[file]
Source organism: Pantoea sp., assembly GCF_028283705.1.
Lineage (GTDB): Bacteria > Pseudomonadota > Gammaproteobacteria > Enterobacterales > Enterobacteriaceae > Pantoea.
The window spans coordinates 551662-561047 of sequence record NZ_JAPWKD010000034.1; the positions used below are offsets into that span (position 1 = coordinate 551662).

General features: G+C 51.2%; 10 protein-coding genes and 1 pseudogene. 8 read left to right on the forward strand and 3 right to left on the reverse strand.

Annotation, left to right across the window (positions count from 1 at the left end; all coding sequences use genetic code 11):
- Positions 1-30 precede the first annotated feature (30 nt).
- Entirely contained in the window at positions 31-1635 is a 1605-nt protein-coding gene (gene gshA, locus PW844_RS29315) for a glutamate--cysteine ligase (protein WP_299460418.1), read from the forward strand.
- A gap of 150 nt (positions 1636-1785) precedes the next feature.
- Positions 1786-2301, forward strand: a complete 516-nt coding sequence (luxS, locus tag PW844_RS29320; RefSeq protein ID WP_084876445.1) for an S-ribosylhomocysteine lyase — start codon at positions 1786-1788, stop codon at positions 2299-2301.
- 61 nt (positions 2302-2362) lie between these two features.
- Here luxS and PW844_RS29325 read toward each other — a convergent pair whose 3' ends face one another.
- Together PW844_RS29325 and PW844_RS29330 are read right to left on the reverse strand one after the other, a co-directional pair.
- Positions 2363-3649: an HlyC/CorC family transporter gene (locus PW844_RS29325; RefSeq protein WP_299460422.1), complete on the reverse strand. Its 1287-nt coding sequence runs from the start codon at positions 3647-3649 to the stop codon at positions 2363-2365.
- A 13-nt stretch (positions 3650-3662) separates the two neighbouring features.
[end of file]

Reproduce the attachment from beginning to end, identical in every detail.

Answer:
Source organism: Pantoea sp., assembly GCF_028283705.1.
Lineage (GTDB): Bacteria > Pseudomonadota > Gammaproteobacteria > Enterobacterales > Enterobacteriaceae > Pantoea.
The window spans coordinates 551662-561047 of sequence record NZ_JAPWKD010000034.1; the positions used below are offsets into that span (position 1 = coordinate 551662).

General features: G+C 51.2%; 10 protein-coding genes and 1 pseudogene. 8 read left to right on the forward strand and 3 right to left on the reverse strand.

Annotation, left to right across the window (positions count from 1 at the left end; all coding sequences use genetic code 11):
- Positions 1-30 precede the first annotated feature (30 nt).
- Entirely contained in the window at positions 31-1635 is a 1605-nt protein-coding gene (gene gshA, locus PW844_RS29315) for a glutamate--cysteine ligase (protein WP_299460418.1), read from the forward strand.
- A gap of 150 nt (positions 1636-1785) precedes the next feature.
- Positions 1786-2301, forward strand: a complete 516-nt coding sequence (luxS, locus tag PW844_RS29320; RefSeq protein ID WP_084876445.1) for an S-ribosylhomocysteine lyase — start codon at positions 1786-1788, stop codon at positions 2299-2301.
- 61 nt (positions 2302-2362) lie between these two features.
- Here luxS and PW844_RS29325 read toward each other — a convergent pair whose 3' ends face one another.
- Together PW844_RS29325 and PW844_RS29330 are read right to left on the reverse strand one after the other, a co-directional pair.
- Positions 2363-3649: an HlyC/CorC family transporter gene (locus PW844_RS29325; RefSeq protein WP_299460422.1), complete on the reverse strand. Its 1287-nt coding sequence runs from the start codon at positions 3647-3649 to the stop codon at positions 2363-2365.
- A 13-nt stretch (positions 3650-3662) separates the two neighbouring features.